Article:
The impact of socio-cultural and clinical factors on health-related quality of life reports among Hispanic and African-American cancer patients.

G. J. Wan*, M. A. Counte, D. F. Cella, L. Hernandez, D. B. McGuire, S. Deasay, G. Shiomoto, E. A. Hahn

*Corresponding author for this work

Research output: Contribution to journalArticle

42 Scopus citations

Abstract

A hierarchical multiple linear regression approach (N = 761) was used to identify pertinent factors which influence health-related quality of life (HRQL) reports among Hispanic and African-American cancer patients. The independent variables include: performance status, disease site, disease stage, mode of administration, socio-economic status (SES), gender, age, living arrangement, race/ethnicity, religious affiliation, insurance status, and spiritual beliefs. The outcome measures, five subscales of HRQL (physical well-being, social well-being, satisfaction with treatment, emotional well-being, functional well-being) and overall HRQL (sum of the five subscales), were estimated using the Functional Assessment of Cancer Therapy (FACT) Scales. This study identified performance status and spiritual beliefs as consistent predictors of overall HRQL. This study also found no significant effects of SES, mode of administration, gender age, living arrangement and insurance status on the reporting of overall HRQL. Spiritual beliefs and performance status are important determinants of HRQL across a diverse group of cancer patients.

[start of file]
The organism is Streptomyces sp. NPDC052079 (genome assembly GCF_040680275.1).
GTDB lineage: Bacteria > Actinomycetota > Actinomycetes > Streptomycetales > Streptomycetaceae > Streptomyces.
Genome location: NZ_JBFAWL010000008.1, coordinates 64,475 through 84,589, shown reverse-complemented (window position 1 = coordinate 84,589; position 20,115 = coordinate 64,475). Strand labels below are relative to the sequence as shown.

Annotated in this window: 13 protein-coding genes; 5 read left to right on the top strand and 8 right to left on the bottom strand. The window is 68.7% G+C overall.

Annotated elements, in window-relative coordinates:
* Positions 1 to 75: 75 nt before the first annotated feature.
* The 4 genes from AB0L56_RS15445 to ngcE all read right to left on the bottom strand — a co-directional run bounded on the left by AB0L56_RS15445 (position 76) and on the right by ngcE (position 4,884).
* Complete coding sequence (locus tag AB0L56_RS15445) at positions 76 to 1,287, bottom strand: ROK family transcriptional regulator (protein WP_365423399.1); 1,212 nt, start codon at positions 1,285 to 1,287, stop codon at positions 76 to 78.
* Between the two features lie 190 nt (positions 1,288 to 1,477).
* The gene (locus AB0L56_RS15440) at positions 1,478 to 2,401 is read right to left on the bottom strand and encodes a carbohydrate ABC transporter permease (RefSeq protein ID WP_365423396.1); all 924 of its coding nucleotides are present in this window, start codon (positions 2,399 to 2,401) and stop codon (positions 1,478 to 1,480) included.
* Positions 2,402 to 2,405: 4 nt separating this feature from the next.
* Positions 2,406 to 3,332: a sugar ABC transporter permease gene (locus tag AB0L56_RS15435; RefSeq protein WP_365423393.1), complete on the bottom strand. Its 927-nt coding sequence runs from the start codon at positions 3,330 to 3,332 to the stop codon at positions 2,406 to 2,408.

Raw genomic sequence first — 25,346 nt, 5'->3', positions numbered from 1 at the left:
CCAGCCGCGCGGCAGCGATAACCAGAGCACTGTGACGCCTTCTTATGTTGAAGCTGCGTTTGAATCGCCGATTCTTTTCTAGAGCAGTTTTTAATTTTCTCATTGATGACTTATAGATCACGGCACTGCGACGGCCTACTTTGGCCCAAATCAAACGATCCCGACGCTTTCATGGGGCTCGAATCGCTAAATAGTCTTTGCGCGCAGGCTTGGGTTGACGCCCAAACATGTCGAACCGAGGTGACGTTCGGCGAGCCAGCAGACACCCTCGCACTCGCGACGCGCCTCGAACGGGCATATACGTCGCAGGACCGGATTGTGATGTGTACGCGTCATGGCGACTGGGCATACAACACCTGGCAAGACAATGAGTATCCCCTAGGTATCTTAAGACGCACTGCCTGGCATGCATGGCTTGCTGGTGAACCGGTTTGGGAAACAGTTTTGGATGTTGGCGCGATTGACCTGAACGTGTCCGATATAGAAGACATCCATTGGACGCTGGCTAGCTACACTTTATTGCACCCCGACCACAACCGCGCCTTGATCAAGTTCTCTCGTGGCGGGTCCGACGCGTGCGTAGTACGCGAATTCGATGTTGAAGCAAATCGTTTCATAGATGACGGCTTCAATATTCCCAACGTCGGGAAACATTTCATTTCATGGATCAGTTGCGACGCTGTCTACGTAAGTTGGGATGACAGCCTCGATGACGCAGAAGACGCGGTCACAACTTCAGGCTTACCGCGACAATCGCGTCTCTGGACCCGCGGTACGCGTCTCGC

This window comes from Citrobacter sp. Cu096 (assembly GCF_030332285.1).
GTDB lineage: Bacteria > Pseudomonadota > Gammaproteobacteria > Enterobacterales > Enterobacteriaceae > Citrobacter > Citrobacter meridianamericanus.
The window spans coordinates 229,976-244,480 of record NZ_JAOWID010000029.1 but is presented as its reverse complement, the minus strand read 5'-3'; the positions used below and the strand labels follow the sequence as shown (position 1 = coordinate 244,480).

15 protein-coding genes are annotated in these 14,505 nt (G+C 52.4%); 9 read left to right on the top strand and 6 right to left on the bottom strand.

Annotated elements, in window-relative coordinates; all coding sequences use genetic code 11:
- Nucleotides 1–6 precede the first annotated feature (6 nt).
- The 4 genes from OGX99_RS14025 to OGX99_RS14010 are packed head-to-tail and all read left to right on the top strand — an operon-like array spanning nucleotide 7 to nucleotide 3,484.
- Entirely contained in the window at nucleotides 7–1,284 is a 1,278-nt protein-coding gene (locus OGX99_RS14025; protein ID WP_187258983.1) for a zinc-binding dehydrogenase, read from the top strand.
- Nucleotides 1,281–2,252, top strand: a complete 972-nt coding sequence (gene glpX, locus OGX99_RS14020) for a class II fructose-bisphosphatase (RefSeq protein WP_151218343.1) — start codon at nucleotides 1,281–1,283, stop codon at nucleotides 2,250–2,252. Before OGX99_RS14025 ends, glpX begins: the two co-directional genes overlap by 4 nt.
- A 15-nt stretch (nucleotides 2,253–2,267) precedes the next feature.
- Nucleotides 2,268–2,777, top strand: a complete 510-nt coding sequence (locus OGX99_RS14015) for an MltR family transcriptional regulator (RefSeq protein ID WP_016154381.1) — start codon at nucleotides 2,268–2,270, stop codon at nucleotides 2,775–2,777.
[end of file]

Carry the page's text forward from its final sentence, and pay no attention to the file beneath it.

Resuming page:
Original languageEnglish (US)
Pages (from-to)200-215
Number of pages16
JournalJournal of outcome measurement
Volume3
Issue number3
StatePublished - 1999

ASJC Scopus subject areas

  • Medicine(all)

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